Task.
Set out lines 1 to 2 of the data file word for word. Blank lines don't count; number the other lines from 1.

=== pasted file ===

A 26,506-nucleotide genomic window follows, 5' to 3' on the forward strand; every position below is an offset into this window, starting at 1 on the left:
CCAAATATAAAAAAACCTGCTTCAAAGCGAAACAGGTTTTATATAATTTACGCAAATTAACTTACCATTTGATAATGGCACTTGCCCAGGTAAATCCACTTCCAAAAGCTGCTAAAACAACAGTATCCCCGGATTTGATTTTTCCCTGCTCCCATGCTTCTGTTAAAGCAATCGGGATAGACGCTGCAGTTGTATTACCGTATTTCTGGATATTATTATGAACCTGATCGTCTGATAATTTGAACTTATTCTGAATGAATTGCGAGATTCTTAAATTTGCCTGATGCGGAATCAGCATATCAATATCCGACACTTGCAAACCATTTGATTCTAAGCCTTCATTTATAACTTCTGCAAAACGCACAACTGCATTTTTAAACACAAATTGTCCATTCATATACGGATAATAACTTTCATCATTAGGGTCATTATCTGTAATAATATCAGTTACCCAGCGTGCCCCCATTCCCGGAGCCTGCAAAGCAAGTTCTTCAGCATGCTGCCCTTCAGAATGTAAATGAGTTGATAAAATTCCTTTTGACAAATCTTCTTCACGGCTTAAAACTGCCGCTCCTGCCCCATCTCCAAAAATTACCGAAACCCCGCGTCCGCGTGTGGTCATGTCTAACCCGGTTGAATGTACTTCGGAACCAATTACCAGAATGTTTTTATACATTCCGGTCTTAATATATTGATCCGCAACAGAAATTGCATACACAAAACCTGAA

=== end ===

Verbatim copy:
A 26,506-nucleotide genomic window follows, 5' to 3' on the forward strand; every position below is an offset into this window, starting at 1 on the left:
CCAAATATAAAAAAACCTGCTTCAAAGCGAAACAGGTTTTATATAATTTACGCAAATTAACTTACCATTTGATAATGGCACTTGCCCAGGTAAATCCACTTCCAAAAGCTGCTAAAACAACAGTATCCCCGGATTTGATTTTTCCCTGCTCCCATGCTTCTGTTAAAGCAATCGGGATAGACGCTGCAGTTGTATTACCGTATTTCTGGATATTATTATGAACCTGATCGTCTGATAATTTGAACTTATTCTGAATGAATTGCGAGATTCTTAAATTTGCCTGATGCGGAATCAGCATATCAATATCCGACACTTGCAAACCATTTGATTCTAAGCCTTCATTTATAACTTCTGCAAAACGCACAACTGCATTTTTAAACACAAATTGTCCATTCATATACGGATAATAACTTTCATCATTAGGGTCATTATCTGTAATAATATCAGTTACCCAGCGTGCCCCCATTCCCGGAGCCTGCAAAGCAAGTTCTTCAGCATGCTGCCCTTCAGAATGTAAATGAGTTGATAAAATTCCTTTTGACAAATCTTCTTCACGGCTTAAAACTGCCGCTCCTGCCCCATCTCCAAAAATTACCGAAACCCCGCGTCCGCGTGTGGTCATGTCTAACCCGGTTGAATGTACTTCGGAACCAATTACCAGAATGTTTTTATACATTCCGGTCTTAATATATTGATCCGCAACAGAAATTGCATACACAAAACCTGAA